The task-switching tests comprised 80 bivalent stimuli each. The test version of figural task switching included stimuli similar to those in the training version (i.e., geometrical shapes), but the task set (i.e., the categorization rules) differed from those used during training. Participants had to decide either whether the stimulus shown was green or blue, or whether it was round or angular. In the verbal version, we presented words that had to be categorized as being either cities or rivers, or as being written in either green or blue. As in the training, the categorization rules switched after every second stimulus. A cue for the relevant task was shown simultaneously with the stimulus. The dependent variable measured was proportional switch costs, which were calculated by subtracting RTs in task switch trials from RTs in task repetition trials, and dividing the difference by the average RT (including both switch and repetition trials) per individual.

Intermediate transfer (WM)

A word-position binding task and an n-back task were used to assess transfer to structurally different WM tasks.


In this task, two to five words were presented sequentially for 2 s each in different positions on the screen (cf. Oberauer, 2005). Participants had to memorize which word was shown at which position. Immediately afterward, probe words were displayed at the different positions. Positive probes were words from the previous list shown at the correct position, whereas negative probes were words shown at a different position than during learning. Across all 32 trials, the probes were 50 % positive and 50 % negative. The positive probes were distributed equally (± 1) across the serial positions, defined by the temporal order of presentation, and across the possible positions on the screen. Performance was measured by the discrimination parameter d' from signal detection theory, which takes hits and false alarms into account. It is calculated as d' = z(FA) – z(H), where H is the hit rate, FA the false alarm rate, and z refers to the z value corresponding to the probability of the given argument.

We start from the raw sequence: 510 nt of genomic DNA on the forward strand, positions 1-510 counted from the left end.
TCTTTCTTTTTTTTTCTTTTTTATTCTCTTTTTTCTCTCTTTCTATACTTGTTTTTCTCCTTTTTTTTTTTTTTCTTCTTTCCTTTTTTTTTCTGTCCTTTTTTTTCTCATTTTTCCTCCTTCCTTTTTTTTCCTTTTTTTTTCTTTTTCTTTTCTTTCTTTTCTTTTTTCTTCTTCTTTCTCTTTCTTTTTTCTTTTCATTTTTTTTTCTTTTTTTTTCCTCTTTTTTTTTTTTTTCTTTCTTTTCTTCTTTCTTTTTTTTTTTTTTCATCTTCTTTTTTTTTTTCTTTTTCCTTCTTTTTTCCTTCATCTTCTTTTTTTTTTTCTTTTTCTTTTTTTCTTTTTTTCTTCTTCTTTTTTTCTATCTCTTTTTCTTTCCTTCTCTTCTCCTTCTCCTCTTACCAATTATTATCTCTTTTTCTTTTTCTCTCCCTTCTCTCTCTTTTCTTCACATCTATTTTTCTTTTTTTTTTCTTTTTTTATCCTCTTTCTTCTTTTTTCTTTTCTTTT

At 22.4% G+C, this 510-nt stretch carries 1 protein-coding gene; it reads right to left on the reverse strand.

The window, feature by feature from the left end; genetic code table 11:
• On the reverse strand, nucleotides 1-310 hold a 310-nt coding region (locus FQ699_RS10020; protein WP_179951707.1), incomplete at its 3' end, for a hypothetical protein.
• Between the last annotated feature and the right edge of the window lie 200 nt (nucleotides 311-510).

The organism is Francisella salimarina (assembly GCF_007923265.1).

Letters were presented sequentially, and participants had to decide whether the letter currently shown was the same as the one at n positions back, independent of whether or not the letter was displayed in capitals (e.g., as “A” or “a”). To increase recall based on recollection rather than familiarity (cf. Szmalec, Verbruggen, Vandierendonck, & Kemps, 2011), high-interference distractors were implemented (i.e., target letters that were shown at the wrong positions n + 1 and n – 1). The stimuli were presented for 500 ms each, followed by a 2,500-ms interstimulus interval. Participants had to respond to every item and could indicate their responses by keypresses during the whole trial (i.e., for 3,000 ms). Participants completed each level of n (2 to 4) for three consecutive blocks of trials, with each block consisting of 20 + n trials. Each block contained six matching letters and three high-interference distractors, with the remaining trials being mismatches. The proportion of correct answers was used as the dependent measure.

Far transfer (reasoning)

Far transfer to a different construct was measured by Raven’s Advanced Progressive Matrices (RAPM; Raven, 1990). In this task, participants have to select the one of eight figures that completes a pattern presented. The 36 items of the RAPM were divided into odd and even items in order to create two test versions for the pre- and posttest assessments. The RAPM task was administered without a time limit. Previous studies examining transfer effects in young adults had occasionally reported trends toward ceiling effects (e.g., Jaeggi et al., 2008), and therefore we administered the Bochumer Matrizentest (BOMAT; Hossiep, Turck, & Hasella, 2001) to the young sample. The BOMAT is a matrix reasoning test similar to the RAPM, but more difficult. In the BOMAT, participants have to select one of six alternative figures to complete the patterns presented, and the test comprises 29 trials. We used the published parallel test versions A and B for the pre- and posttest assessments. The BOMAT was administered with a fixed time limit of 45 min, as determined by the manual.

Control test

A quiz on general knowledge served as a control test to which we did not expect any transfer of WM training. In addition, the quiz being part of pre- and postassessments increased the believability of the control training, because participants in the control group (like those in the experimental group) experienced a test similar to their training tasks. The questions in this test version differed from those used during the control group training, and therefore we did not expect any improvements from the control group in this task, either. The test comprised 16 open text questions.